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Wednesday
May112011

Preventing Mouth Wrinkles?

It's one of life's small injustices - women are more prone than men to form wrinkles around the mouth. There are a few reasons why:

  1. According to a recent analysis by dermatologists in the Netherlands, women have fewer oil-producing sebaceous glands around the upper lip - meaning less oil to keep the skin soft and supple.
  2. Women (particularly postmenopausal women) have fewer blood vessels in the upper lip area resulting in less blood flow to the region.
  3. The muscles around the mouth are closer to the skin in women than they are in men; this can mean the skin is pulled closer, leading to wrinkles.

Short of cosmetic surgery, there's not much you can do to eliminate wrinkles, but you may be able to minimize them by not smoking, avoiding sun damage and keeping your skin well moisturized.

Learn other ways to age gracefully.

Tuesday
May102011

Potassium May Protect Against Stroke

If you're eating lots of potassium-rich fruits and vegetables such as bananas, tomatoes, potatoes, and raisins, along with beans, dairy foods and nuts, you may be less likely to suffer a stroke than those whose diets provide less potassium. This finding comes from a review of 11 international studies that followed more than 247,000 adults for up to 19 years. The investigators found that for every 1,640 milligram increase in daily potassium intake, the odds of suffering a stroke dropped by 21 percent. Although potassium helps lower blood pressure, results of earlier studies have been inconsistent on whether or not a diet providing plenty of potassium protects against strokes and heart problems. This review didn’t find a strong link between potassium intake and lowered risk of heart disease, and doesn’t conclusively prove that potassium intake alone accounts for the lower stroke risk seen. The difference could be due to healthier habits among those whose diets were high in potassium, or from other healthy micronutrients in the fruits and vegetables. The study was published in the March 8, 2011, issue of the Journal of the American College of Cardiology.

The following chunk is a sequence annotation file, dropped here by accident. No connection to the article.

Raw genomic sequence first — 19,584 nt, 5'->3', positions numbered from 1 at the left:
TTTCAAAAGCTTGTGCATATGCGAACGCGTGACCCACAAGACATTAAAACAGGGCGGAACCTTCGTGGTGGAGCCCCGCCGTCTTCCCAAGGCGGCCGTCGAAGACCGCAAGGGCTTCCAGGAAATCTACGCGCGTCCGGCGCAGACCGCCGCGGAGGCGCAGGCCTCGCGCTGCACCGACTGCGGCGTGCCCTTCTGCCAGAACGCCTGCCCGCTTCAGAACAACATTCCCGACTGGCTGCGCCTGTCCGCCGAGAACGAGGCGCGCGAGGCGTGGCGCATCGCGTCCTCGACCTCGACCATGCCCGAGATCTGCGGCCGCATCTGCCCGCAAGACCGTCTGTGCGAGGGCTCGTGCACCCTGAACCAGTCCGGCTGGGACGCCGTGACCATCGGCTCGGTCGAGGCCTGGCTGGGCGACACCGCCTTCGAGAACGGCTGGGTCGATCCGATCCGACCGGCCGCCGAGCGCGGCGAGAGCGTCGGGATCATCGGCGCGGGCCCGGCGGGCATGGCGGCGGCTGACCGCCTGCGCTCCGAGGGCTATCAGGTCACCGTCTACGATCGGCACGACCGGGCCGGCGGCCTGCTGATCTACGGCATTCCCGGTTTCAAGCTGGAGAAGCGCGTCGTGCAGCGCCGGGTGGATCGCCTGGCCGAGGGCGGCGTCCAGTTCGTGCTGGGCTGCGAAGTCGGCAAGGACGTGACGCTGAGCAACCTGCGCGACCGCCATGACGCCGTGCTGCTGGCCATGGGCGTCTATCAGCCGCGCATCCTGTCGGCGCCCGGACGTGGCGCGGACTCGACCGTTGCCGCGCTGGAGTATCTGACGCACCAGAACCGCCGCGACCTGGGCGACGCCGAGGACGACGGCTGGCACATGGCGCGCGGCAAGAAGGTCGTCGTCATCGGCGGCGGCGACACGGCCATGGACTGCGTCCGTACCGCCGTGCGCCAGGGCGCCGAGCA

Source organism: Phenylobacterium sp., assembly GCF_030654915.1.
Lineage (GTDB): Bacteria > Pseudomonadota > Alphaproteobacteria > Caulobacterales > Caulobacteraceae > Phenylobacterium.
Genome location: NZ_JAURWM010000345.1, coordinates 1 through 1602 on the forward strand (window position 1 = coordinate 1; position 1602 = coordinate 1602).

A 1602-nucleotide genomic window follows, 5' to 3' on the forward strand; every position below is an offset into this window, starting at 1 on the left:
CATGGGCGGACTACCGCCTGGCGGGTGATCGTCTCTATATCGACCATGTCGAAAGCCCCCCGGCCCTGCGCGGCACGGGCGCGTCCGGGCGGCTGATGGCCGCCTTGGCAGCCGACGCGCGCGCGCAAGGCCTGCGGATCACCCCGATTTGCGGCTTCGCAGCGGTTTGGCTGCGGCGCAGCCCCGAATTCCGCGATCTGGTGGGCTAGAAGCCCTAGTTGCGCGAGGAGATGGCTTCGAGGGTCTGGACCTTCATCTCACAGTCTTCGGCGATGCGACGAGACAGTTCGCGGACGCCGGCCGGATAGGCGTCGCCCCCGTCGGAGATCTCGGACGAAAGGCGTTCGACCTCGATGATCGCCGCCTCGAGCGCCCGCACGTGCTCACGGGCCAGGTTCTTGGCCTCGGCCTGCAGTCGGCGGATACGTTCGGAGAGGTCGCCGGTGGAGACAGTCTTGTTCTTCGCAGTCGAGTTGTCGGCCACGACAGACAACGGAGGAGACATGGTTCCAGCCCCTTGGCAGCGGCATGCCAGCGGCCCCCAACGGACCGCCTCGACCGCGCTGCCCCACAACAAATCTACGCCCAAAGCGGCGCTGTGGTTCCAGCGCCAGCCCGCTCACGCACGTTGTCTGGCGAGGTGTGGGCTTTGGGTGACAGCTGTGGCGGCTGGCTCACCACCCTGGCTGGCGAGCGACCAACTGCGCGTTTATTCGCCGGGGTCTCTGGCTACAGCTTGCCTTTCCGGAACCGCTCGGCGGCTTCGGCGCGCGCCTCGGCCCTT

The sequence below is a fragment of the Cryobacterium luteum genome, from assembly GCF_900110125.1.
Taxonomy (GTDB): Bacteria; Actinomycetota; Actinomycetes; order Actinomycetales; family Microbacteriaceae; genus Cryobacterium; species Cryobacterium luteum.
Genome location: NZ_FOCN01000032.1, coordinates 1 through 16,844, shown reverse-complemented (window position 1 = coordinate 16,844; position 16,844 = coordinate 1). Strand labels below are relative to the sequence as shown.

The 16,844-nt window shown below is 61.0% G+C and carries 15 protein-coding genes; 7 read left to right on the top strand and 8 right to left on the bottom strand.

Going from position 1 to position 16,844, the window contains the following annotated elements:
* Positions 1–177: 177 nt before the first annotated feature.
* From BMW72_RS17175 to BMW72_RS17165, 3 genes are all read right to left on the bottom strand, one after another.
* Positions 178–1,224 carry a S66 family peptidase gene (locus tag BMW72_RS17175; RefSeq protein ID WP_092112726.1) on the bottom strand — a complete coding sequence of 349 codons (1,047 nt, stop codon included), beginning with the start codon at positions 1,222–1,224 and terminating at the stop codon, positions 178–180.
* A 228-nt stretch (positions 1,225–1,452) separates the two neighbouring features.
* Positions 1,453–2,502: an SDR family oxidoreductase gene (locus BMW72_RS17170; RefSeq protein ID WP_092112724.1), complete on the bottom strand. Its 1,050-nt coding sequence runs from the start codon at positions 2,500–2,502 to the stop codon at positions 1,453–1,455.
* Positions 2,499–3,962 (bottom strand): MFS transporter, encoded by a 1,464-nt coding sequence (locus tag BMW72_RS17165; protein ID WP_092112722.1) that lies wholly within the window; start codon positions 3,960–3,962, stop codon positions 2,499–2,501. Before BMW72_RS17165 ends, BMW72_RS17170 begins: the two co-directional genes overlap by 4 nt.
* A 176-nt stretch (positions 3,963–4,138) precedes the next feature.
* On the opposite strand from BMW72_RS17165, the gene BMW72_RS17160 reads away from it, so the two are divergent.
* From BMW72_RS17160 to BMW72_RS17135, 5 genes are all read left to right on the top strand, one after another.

More on potassium.

Monday
May092011

Tasting Metal in Your Mouth?

A metallic taste in the mouth is a surprisingly common complaint. While there are a variety of causes, the most typical are related to medications and dental issues. If you are experiencing a metallic taste in your mouth, try the following: 

  1. Look at your meds. Discuss any you are taking with your physician to rule out ones that may contribute to the problem at hand.
  2. Get a thorough general checkup to rule out any undiagnosed health problems.
  3. Visit your dentist to address any dental health issues such as gum disease or previous dental work that needs to be repaired.
  4. Practice good oral hygiene - brush and floss your teeth carefully at least twice a day and use a tongue scraper to remove the bacteria and debris that can collect on your tongue.
  5. Increase the amount of water you drink. Keep quality water with you and drink a little more than you think you need.
Sunday
May082011

Good News About Hot Flashes

If hot flashes are depriving you of sleep and driving you nuts during the day, look on the bright side: if you've just reached menopause those flashes may mean that you won't have to worry so much about having a heart attack later in life. These findings follow a new analysis of data from a previous study. The earlier clinical trial, published in 2002, indicated that hormone replacement raised the risk of breast and ovarian cancer and strokes in older women. The investigators noted, however, that women in the study who had hot flashes and night sweats early in menopause had a 17 percent lower risk of stroke, an 11 percent lower risk of heart disease and an 11 percent lower risk of death from any cause during the study period. Women who developed hot flashes or night sweats later on in menopause, on the other hand, had a 32 percent higher risk of heart attack and a 29 percent higher risk of death compared to women whose hot flashes arrived early in menopause. The study was published online on Feb. 19, 2011, by the journal Menopause.

Saturday
May072011

3 Reasons to Eat Asparagus

A good source of vitamins K and C, potassium and folate, asparagus is a perennial with 20 edible varieties. A springtime favorite, it may help support heart health, healthy fluid balance and prevent birth defects. Asparagus is prized worldwide as a gourmet vegetable, yet it is easy to grow, fairly inexpensive to buy and simple to cook. Look for:

  1. Green asparagus - the most common variety.
  2. White asparagus - grown underground to inhibit its development of chlorophyll content, it has a more delicate flavor and texture.